El Día de los Muertos/Day of the Dead/All Souls Day has its roots in the Aztec and Maya traditions of Mexico and is thousands of years old.
It has become more & more recognized and celebrated here in the greater American West in recent years. The Day of the Dead as it is celebrated in central and southern Mexico is an incredible amalgamation of native and Catholic beliefs, and honors departed members of the family. As the time of year when the veil between the worlds is the thinnest, it is believed that the departed actually come back, returning to visit their grave sites and the scenes of their lives.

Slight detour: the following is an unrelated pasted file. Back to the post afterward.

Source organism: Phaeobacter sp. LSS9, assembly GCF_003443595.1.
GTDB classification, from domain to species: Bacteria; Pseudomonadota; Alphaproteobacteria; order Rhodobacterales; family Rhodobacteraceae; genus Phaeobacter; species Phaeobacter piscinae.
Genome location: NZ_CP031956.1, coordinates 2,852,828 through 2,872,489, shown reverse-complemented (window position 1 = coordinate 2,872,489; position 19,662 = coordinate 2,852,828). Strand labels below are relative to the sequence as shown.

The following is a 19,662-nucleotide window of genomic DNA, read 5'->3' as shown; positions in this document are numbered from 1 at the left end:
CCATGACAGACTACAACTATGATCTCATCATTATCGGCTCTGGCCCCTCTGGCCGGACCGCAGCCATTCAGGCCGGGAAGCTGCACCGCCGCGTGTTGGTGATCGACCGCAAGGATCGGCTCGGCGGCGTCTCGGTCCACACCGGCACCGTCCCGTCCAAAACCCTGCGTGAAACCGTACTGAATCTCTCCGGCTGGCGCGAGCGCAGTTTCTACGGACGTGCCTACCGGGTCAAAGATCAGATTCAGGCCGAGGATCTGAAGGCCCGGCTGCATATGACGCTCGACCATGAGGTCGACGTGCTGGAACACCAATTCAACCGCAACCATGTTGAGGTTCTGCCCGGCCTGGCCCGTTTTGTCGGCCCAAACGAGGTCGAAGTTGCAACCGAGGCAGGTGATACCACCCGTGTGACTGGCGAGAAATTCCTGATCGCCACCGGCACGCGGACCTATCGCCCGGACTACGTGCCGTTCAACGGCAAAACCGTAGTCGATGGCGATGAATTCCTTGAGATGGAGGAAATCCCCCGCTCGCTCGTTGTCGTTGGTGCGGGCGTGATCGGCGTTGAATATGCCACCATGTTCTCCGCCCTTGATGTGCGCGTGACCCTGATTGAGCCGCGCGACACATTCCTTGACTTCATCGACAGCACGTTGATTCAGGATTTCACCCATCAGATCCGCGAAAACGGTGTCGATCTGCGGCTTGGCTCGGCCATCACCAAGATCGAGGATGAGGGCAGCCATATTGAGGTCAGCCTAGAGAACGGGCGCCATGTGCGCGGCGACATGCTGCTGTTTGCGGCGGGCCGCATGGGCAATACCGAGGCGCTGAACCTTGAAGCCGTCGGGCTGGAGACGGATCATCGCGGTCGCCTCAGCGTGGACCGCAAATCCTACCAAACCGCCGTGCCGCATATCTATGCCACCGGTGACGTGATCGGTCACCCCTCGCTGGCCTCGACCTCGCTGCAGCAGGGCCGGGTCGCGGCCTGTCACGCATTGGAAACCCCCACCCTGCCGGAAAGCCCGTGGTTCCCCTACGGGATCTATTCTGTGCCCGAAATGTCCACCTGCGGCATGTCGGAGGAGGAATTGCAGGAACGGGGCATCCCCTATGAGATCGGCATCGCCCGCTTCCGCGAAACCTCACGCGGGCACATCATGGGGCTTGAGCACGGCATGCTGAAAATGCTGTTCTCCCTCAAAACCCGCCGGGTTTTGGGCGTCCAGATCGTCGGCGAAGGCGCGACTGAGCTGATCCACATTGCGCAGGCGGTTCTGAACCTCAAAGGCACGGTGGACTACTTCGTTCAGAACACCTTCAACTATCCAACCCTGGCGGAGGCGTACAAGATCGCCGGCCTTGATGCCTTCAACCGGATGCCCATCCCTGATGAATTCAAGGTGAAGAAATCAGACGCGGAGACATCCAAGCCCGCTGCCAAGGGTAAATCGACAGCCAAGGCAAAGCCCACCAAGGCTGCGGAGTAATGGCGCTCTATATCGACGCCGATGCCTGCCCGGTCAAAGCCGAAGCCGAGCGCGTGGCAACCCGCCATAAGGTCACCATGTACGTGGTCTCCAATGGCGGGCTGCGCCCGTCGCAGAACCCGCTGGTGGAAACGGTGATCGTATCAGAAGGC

One of the ways that Mexicans cope with loss is to view the concept of death in an almost playful manner. Markets are filled with candy skulls (complete with names) and statues and depictions of calacas (skeletons) engaged in everyday acts like playing music, celebrating weddings (and funerals!), riding skeleton horses, bikes, and countless other life delights.
Artists have participated in the long-standing tradition of creating calaveras (skulls) to celebrate this event - often satirizing the events, customs and personalities of the day. The most famous Mexican artist known for this is José Guadalupe Posada.
In the northern frontiers of Mexico and border regions, El Día de los Muertos is more muted but departed family members are honored just the same. Fall is when families of the departed clean grave sites, give them fresh paint, and decorate the graves with flowers--fresh, silk/plastic, and hand-made paper.